South Korea and the United States resumed their combined marine drills Monday for the first time since they were suspended in June to support diplomacy with North Korea over its denuclearization.
The allies began the two-week Korea Marine Exercise Program (KMEP), which involves some 500 troops, including U.S. marines from Okinawa, Japan, and military equipment, such as assault amphibious vehicles, Yonhap News Agency reported.
The resumption of the drills is in line with the allies' decision to continue their battalion-level or other small maneuvers while they are apparently inclined towards suspending large-scale exercises to prevent provoking the communist regime amid peace efforts.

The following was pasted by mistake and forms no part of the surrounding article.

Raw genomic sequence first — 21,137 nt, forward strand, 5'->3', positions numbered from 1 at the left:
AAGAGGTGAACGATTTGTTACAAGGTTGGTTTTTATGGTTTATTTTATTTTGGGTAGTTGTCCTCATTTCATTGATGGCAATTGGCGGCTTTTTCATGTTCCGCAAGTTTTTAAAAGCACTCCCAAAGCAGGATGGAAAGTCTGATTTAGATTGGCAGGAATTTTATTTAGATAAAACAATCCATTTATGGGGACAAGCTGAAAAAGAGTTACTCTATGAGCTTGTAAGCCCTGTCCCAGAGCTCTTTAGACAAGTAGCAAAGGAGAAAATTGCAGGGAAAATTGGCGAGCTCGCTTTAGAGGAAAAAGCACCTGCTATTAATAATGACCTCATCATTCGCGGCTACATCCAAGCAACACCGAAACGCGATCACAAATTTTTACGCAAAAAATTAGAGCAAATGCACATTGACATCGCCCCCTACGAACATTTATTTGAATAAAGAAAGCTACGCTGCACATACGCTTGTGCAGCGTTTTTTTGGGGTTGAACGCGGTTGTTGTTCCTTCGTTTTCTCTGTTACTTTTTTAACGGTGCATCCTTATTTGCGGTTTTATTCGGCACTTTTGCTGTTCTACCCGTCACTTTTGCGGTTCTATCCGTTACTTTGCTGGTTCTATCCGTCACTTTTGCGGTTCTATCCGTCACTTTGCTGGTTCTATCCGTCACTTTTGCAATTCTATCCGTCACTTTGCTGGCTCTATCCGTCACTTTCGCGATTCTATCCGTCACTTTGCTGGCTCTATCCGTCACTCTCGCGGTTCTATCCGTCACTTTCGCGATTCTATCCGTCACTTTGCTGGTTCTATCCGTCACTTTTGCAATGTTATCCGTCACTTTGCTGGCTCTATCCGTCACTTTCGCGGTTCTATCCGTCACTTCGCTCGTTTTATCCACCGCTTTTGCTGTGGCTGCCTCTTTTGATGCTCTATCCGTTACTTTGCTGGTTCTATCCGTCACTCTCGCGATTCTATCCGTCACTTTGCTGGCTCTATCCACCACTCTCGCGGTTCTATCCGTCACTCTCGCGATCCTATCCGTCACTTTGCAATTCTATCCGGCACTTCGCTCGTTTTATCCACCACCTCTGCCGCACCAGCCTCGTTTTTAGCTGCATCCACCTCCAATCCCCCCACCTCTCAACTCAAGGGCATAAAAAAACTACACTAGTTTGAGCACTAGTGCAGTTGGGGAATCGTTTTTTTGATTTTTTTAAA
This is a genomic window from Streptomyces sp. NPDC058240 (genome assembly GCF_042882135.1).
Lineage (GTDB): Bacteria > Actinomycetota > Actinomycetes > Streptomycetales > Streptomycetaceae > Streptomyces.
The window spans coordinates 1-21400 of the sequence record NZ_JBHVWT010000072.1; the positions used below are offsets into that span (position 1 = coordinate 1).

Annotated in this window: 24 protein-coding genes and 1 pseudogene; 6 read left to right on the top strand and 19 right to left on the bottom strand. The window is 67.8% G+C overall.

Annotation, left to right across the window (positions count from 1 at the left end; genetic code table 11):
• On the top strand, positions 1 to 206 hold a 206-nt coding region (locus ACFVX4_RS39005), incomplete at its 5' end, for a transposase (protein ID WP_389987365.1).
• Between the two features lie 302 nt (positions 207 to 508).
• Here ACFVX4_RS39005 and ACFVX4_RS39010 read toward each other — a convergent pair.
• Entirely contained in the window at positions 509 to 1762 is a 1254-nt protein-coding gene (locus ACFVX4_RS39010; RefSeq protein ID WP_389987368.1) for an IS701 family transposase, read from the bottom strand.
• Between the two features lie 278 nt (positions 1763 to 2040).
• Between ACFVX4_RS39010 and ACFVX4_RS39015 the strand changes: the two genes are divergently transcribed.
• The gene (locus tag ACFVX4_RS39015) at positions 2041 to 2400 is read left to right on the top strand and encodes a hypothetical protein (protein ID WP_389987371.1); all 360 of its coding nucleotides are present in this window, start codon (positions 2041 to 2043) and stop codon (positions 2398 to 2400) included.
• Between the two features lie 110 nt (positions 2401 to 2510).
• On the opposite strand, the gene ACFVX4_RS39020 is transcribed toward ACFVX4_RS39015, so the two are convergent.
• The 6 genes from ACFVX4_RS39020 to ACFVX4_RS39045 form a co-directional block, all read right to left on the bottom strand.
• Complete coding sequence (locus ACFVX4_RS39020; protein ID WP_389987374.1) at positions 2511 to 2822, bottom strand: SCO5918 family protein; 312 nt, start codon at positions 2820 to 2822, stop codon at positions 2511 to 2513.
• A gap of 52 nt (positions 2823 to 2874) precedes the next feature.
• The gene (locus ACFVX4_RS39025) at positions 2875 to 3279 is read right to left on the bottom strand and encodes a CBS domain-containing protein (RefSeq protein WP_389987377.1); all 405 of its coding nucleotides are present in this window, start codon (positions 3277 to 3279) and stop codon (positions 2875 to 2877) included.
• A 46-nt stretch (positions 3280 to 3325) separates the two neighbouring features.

The allies' marines plan to conduct the KMEP 24 times next year. They staged the KMEP 14 times in fiscal 2016 and 17 times the following year. This year, they have conducted it a total of 11 times, excluding the latest one.
Seoul and Washington have continued to suspend their major combined exercises, the latest being the Vigilant Ace air force exercise originally slated for December.
Seoul's Defense Minister Jeong Kyeong-doo said that the allies plan to make a decision on plans for next year's major exercises before December 1.